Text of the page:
The small hive beetle, Aethina tumida Murray, is an invasive African native that has become established in North America and Australia, where it is now an important pest of European honey bees, Apis mellifera L. Its presence in North America was first detected in Florida in 1998 (Division of Plant Industry Entomology Sample 1998:1555), but subsequent identification of earlier specimens from South Carolina indicates that it became established at least as early as 1996 (Hood 2000). By 2003, the beetle had spread to 29 states, ranging from Florida to Maine and west to Louisiana and North Dakota (Neumann & Elzen 2004).
Field evaluations of a baited flight trap (designed by B. Torto) for detecting and monitoring the beetle showed an unexpected lack of negative correlation between trap catch and distance from bee hives but suggested a strong positive influence of shade (Arbogast et al. 2007). It was hypothesized that the expected correlation was abolished by shade, because the traps were distributed almost equally between sunny locations and locations shaded by small clumps of trees, and the trees were distributed over a wide range of distances from the hives.
The present paper reports the results from a subsequent study (Aug 2006 through Oct 2007) that more closely examined the relationships among trap catch, distance, and shade. The study site located just south of Hatchet Creek and east of County Road 225 in Alachua County, Florida (N 29°44.07′, W 82°16.51′) consisted of 2 fields bordered by hardwoods and pine, and joined by a short, narrow corridor. The vegetation of the fields consisted of tall grass, blackberry bushes, various wild flowers, and scattered clumps of trees, mostly small pines. There were 15 to 20 bee hives in one of the fields, near the corridor joining the fields.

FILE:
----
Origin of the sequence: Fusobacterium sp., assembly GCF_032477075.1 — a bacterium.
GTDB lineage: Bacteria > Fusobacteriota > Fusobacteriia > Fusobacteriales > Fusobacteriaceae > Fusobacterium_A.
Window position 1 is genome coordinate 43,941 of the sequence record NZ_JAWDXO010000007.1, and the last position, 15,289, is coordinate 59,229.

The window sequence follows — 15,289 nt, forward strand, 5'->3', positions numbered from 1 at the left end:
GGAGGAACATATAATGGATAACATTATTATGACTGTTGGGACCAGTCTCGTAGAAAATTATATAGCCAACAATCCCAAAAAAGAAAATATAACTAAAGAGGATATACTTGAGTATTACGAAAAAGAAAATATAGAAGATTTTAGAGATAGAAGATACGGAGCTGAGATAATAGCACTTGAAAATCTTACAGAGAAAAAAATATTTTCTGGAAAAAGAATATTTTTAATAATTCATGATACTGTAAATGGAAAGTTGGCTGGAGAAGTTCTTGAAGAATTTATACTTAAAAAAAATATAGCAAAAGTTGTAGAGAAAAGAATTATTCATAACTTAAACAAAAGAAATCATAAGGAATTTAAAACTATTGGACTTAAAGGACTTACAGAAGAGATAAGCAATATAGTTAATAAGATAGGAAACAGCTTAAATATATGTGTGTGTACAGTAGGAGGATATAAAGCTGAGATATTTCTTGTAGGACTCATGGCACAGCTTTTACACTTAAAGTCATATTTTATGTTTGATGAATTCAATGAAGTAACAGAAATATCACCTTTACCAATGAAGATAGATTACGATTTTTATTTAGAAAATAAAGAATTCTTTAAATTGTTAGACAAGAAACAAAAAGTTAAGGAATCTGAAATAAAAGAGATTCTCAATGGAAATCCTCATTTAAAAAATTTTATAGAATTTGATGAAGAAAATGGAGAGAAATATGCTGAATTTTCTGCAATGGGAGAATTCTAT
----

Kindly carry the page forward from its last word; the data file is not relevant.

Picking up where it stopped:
We laid out an array of 12 traps in the fields and the surrounding woods so that the hives were essentially encircled by traps. The bearing and distance of each trap from the hives was determined by compass and laser rangefinder (Laser 1200, Nikon Inc., Melville, NY). When a direct line of sight between the hives and a trap was obstructed by vegetation, we took a series of readings and calculated the resultant vector. Five traps were placed just inside the woods (10 to 148 m from the hives), where the hardwood canopy provided shade throughout the day. The remaining traps were placed in the fields (66 to 157 m from the hives), either near the edge of the woods or in clusters of trees, where they received partial shade.
Each trap (Arbogast et al. 2007) was baited with 100 g of yeast-inoculated pollen dough tied in a cotton stockinette. The pollen dough was obtained commercially from Global Patties (Airdrie, Alberta, Canada) and inoculated with the yeast Kodamaea ohmeri isolated from the beetle (Torto et al. 2007). An insecticidal strip (Vaportape® II, Hercon Environmental, Emigsville, PA) was placed in the bottom of each trap to kill trapped beetles. The traps were suspended about 1 m above the ground on supports made with 2 sections of steel pipe connected at right angles. From Aug through Oct 2006 and from Apr through Oct 2007, the traps were checked weekly and the captured beetles counted. During the cooler months, Nov through Mar, the traps were checked and the beetles counted at monthly intervals. Bait and insecticidal strips were changed every 2 weeks or monthly.